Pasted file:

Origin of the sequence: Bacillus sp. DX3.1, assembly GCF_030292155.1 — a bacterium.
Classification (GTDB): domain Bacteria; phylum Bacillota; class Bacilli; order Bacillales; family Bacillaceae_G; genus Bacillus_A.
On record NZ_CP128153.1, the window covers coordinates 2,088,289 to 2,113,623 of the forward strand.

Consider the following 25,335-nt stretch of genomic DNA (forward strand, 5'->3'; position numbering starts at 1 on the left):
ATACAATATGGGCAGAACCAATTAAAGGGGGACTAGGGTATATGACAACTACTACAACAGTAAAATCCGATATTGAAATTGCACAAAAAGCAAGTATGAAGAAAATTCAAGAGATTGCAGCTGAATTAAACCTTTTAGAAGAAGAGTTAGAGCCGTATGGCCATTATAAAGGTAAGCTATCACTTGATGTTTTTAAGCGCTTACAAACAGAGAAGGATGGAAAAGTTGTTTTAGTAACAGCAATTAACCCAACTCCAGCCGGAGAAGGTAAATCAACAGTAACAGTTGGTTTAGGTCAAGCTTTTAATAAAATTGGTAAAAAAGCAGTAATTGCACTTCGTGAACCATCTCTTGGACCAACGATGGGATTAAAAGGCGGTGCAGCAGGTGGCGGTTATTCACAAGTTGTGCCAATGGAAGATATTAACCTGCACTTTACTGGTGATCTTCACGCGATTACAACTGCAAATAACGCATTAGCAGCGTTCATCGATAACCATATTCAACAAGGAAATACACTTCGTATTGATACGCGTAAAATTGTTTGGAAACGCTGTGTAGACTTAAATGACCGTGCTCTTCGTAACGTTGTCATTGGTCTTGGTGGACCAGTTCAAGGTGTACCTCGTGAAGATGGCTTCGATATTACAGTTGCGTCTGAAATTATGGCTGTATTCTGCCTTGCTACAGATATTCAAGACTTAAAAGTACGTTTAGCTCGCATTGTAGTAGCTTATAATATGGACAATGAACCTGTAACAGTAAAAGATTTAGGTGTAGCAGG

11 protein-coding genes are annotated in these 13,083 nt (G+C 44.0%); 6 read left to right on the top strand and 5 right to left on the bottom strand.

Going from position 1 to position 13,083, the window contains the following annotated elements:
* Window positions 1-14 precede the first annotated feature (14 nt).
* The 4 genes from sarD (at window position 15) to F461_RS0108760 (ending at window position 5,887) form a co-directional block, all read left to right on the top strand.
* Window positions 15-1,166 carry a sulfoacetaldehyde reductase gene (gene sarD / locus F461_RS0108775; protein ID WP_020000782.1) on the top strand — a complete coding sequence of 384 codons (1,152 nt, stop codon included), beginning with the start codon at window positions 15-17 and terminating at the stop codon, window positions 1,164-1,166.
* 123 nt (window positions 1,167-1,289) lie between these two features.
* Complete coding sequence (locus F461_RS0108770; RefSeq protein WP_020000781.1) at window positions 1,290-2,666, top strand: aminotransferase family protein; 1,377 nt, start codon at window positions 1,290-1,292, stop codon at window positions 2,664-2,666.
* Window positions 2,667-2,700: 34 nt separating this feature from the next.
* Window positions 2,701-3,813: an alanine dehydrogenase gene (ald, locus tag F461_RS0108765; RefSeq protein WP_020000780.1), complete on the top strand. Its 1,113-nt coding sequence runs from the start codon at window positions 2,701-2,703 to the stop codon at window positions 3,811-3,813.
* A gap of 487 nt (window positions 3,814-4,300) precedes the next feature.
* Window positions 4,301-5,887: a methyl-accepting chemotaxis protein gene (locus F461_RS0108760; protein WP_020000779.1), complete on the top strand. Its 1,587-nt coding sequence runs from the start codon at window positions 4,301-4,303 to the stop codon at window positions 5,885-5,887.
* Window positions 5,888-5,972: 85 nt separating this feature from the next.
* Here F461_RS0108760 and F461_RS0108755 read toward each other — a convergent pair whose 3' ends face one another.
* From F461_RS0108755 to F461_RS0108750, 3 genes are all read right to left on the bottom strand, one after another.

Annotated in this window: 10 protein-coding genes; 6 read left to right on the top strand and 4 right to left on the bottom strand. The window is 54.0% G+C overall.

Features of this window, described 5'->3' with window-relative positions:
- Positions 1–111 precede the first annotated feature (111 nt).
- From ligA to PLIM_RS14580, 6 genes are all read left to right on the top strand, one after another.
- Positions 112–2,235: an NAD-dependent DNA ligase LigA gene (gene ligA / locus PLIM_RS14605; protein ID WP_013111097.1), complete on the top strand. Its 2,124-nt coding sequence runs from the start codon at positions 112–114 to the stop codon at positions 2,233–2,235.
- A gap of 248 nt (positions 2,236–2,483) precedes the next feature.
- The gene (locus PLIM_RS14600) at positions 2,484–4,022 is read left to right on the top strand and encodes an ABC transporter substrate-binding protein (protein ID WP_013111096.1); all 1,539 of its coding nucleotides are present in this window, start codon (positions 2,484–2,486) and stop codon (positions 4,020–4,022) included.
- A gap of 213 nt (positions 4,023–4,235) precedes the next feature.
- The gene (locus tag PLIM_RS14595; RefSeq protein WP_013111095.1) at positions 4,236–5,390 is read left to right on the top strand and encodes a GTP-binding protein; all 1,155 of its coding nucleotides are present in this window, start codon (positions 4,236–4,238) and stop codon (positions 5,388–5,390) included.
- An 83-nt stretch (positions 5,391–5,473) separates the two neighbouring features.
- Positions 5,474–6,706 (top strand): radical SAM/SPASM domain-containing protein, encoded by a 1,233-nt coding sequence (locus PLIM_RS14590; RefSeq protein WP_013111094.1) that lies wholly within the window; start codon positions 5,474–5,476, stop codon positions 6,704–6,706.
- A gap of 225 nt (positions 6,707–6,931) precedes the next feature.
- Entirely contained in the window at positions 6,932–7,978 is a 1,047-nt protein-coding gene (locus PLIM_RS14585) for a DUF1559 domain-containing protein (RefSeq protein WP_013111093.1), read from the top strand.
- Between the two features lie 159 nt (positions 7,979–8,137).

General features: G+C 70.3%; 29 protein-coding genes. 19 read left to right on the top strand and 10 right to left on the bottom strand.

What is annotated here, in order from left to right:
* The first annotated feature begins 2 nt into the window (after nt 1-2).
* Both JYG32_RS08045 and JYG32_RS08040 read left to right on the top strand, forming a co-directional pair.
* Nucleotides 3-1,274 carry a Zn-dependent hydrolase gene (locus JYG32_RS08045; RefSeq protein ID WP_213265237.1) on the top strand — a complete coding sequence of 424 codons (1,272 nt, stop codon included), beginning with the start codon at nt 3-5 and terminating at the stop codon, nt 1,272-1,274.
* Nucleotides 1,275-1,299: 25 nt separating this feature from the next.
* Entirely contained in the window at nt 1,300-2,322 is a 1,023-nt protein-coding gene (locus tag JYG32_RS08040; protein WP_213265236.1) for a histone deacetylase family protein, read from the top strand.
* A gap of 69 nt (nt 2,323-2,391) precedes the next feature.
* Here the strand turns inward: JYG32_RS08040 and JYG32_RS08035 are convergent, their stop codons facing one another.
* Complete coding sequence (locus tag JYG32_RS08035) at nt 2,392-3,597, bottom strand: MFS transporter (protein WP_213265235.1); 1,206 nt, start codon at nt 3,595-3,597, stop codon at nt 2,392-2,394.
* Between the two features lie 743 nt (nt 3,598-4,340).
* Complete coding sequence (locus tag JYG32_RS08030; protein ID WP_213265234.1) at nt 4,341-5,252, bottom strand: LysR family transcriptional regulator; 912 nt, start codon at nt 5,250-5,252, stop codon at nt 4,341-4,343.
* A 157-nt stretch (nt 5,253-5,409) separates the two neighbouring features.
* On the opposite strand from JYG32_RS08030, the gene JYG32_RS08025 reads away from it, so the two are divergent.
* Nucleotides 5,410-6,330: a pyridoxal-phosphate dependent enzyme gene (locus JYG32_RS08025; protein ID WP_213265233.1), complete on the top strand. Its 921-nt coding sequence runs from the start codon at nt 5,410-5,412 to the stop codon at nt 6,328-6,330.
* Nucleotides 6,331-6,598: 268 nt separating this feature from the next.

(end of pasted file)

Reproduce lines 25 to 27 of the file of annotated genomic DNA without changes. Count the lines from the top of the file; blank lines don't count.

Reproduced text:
- A gap of 248 nt (positions 2,236–2,483) precedes the next feature.
- The gene (locus PLIM_RS14600) at positions 2,484–4,022 is read left to right on the top strand and encodes an ABC transporter substrate-binding protein (protein ID WP_013111096.1); all 1,539 of its coding nucleotides are present in this window, start codon (positions 2,484–2,486) and stop codon (positions 4,020–4,022) included.
- A gap of 213 nt (positions 4,023–4,235) precedes the next feature.